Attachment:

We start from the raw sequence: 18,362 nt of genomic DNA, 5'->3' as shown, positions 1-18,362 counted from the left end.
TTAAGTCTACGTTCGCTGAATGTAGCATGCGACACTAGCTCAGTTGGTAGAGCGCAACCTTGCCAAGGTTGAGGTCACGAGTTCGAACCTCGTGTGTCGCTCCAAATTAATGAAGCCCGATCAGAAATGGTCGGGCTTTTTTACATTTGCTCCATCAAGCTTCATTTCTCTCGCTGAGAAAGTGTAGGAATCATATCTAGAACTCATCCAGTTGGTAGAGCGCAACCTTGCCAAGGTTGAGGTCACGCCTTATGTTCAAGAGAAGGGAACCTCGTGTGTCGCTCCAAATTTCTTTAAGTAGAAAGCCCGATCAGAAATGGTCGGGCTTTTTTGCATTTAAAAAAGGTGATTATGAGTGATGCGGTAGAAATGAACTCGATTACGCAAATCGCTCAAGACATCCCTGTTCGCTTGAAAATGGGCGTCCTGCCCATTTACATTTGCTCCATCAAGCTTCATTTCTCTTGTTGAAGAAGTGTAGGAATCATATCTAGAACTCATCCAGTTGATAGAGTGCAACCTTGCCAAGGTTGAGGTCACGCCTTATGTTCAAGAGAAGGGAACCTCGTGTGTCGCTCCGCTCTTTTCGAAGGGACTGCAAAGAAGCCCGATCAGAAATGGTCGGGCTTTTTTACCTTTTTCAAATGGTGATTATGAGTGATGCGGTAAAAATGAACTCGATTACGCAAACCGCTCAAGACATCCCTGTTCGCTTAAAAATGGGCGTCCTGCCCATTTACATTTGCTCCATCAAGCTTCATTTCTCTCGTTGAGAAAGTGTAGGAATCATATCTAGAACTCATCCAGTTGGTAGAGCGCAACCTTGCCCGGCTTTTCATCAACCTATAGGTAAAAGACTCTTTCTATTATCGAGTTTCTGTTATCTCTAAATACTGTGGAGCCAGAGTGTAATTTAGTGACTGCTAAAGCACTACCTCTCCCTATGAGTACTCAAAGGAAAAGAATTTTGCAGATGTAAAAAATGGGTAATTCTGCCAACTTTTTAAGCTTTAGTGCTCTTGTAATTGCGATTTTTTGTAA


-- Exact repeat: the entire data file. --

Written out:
We start from the raw sequence: 18,362 nt of genomic DNA, 5'->3' as shown, positions 1-18,362 counted from the left end.
TTAAGTCTACGTTCGCTGAATGTAGCATGCGACACTAGCTCAGTTGGTAGAGCGCAACCTTGCCAAGGTTGAGGTCACGAGTTCGAACCTCGTGTGTCGCTCCAAATTAATGAAGCCCGATCAGAAATGGTCGGGCTTTTTTACATTTGCTCCATCAAGCTTCATTTCTCTCGCTGAGAAAGTGTAGGAATCATATCTAGAACTCATCCAGTTGGTAGAGCGCAACCTTGCCAAGGTTGAGGTCACGCCTTATGTTCAAGAGAAGGGAACCTCGTGTGTCGCTCCAAATTTCTTTAAGTAGAAAGCCCGATCAGAAATGGTCGGGCTTTTTTGCATTTAAAAAAGGTGATTATGAGTGATGCGGTAGAAATGAACTCGATTACGCAAATCGCTCAAGACATCCCTGTTCGCTTGAAAATGGGCGTCCTGCCCATTTACATTTGCTCCATCAAGCTTCATTTCTCTTGTTGAAGAAGTGTAGGAATCATATCTAGAACTCATCCAGTTGATAGAGTGCAACCTTGCCAAGGTTGAGGTCACGCCTTATGTTCAAGAGAAGGGAACCTCGTGTGTCGCTCCGCTCTTTTCGAAGGGACTGCAAAGAAGCCCGATCAGAAATGGTCGGGCTTTTTTACCTTTTTCAAATGGTGATTATGAGTGATGCGGTAAAAATGAACTCGATTACGCAAACCGCTCAAGACATCCCTGTTCGCTTAAAAATGGGCGTCCTGCCCATTTACATTTGCTCCATCAAGCTTCATTTCTCTCGTTGAGAAAGTGTAGGAATCATATCTAGAACTCATCCAGTTGGTAGAGCGCAACCTTGCCCGGCTTTTCATCAACCTATAGGTAAAAGACTCTTTCTATTATCGAGTTTCTGTTATCTCTAAATACTGTGGAGCCAGAGTGTAATTTAGTGACTGCTAAAGCACTACCTCTCCCTATGAGTACTCAAAGGAAAAGAATTTTGCAGATGTAAAAAATGGGTAATTCTGCCAACTTTTTAAGCTTTAGTGCTCTTGTAATTGCGATTTTTTGTAA